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    It's normal for a third party to dispose of the estate's assets; the third party is called the executor of the estate. If your mother wants to prevent your sister from squandering her inheritance, she can also set up a trust fund (or disinherit her, of course). Since you don't care about the house, the estate could sell it and split the money between you and the trust, for example. There may be other options, and I echo @IllusiveBrian in saying that your mother need a lawyer. The lawyer should be able to identify the options and give her enough information to choose among them. – phoog Apr 22 at 15:15
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    (The executor isn't always a third party; an heir can be appointed, at least in some jurisdictions. However, if you were the executor it would seem likely to create a good deal of friction between you and your sister.) – phoog Apr 22 at 15:18
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A question from my mom: Is it possible to re-draft a will such that a third party could sell the home on our behalf?

Yes. A third-party could sell the home, the home could be placed in trust and not sold, and other options are also available.

For that matter, even if the will says "all to my children in equal shares", an executor usually doesn't have to turn over an inherited house in kind. Selling it and distributing the proceeds is almost always a permissible choice, and many Wills also provide that devises to a person with a disability can be made in the form of a trust or a payment for the benefit of the person to be protected.

In a situation like the one you discuss, which is not uncommon, I've probably seen at least a dozen of them over the years, assets for the child having difficulties are usually placed in a protective trust of some kind. The better practice is for the trust to be established or referred to expressly in the Will.

I'm not familiar with the precise language used in such trusts in B.C. because some of the considerations in U.S. trusts are particular to U.S. Medicaid and disability benefit eligibility rules that are likely to be different in Canada.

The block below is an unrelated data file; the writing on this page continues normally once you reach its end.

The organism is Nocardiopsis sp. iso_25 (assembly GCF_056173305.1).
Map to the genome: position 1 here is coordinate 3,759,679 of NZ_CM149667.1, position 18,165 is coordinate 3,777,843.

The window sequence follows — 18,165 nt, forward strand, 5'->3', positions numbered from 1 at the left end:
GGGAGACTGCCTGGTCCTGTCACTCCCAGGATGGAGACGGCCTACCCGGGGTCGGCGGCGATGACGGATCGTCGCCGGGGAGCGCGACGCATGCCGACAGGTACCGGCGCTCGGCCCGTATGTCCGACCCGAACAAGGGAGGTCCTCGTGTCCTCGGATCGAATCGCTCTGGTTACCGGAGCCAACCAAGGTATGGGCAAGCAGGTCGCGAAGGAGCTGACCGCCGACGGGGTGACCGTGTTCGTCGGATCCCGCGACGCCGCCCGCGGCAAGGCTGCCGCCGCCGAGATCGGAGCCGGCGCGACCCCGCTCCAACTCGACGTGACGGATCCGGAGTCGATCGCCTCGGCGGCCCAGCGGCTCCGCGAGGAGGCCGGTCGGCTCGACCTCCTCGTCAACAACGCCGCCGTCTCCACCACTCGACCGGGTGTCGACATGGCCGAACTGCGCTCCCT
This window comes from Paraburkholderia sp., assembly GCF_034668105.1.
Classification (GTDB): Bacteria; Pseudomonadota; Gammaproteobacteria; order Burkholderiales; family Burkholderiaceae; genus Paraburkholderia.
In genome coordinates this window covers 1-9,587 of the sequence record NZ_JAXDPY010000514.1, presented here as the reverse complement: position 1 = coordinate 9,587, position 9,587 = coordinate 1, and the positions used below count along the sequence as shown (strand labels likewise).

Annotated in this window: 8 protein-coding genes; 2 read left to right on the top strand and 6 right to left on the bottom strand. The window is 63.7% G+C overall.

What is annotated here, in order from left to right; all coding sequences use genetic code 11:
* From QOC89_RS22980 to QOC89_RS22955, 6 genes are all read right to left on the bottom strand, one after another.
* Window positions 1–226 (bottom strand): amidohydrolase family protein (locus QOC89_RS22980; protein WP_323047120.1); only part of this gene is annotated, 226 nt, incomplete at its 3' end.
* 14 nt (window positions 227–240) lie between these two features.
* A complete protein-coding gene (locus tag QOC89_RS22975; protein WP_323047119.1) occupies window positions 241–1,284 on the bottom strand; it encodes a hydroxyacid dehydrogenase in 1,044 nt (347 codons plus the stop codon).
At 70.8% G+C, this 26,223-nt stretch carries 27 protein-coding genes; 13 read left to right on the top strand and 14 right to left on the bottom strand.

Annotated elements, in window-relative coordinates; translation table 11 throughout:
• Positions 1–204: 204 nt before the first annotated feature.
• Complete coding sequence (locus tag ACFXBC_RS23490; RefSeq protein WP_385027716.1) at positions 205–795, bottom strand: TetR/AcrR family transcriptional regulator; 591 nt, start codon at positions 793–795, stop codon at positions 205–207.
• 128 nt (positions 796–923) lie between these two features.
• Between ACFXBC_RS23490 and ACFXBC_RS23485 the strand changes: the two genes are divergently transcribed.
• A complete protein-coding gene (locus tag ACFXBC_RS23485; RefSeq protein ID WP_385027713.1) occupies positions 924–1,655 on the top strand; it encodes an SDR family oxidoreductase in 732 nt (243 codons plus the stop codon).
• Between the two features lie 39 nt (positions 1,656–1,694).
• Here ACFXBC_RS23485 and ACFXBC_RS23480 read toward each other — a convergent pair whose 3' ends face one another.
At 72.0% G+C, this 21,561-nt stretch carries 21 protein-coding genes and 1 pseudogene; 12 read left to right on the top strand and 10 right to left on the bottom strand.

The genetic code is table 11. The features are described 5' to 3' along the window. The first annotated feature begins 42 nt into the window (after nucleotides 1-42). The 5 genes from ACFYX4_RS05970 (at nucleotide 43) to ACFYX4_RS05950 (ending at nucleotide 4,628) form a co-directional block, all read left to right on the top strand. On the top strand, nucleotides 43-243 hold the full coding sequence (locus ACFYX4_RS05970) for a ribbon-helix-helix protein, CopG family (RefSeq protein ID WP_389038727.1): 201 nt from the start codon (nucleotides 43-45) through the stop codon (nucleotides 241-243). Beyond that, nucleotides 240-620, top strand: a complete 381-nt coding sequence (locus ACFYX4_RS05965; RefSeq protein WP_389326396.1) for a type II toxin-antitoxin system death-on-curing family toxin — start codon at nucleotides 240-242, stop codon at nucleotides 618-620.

At this stage in my life, I could care less what happens to her after the home is sold. She will most likely end up homeless. I wish her the best however there is nothing that can be done to help those who refuse to help themselves.

This is precisely the reason that protective trusts are needed.

Thinking of a mental health conditions in terms of "there is nothing that can be done to help those who refuse to help themselves" really fails to understand that this kind of thing is not voluntary in the moral sense that you ascribe to it. The inability to help yourself is at the heart of what the condition is. Almost nobody with these conditions doesn't have periods where everything falls apart and where they don't take meds to address it. The price one pays for taking meds in terms of well being in a holistic sense and continuing to be "who you are" is very high, although most people end up taking them and tolerating these very costly side effects.

Realistically, your sister is going to need more help than you do all of her life. Many parents in your mom's position would give you only a token gift to indicate that you aren't being disinherited and put everything else in trust for your sister who will need looking out for, realistically, for the rest of her life.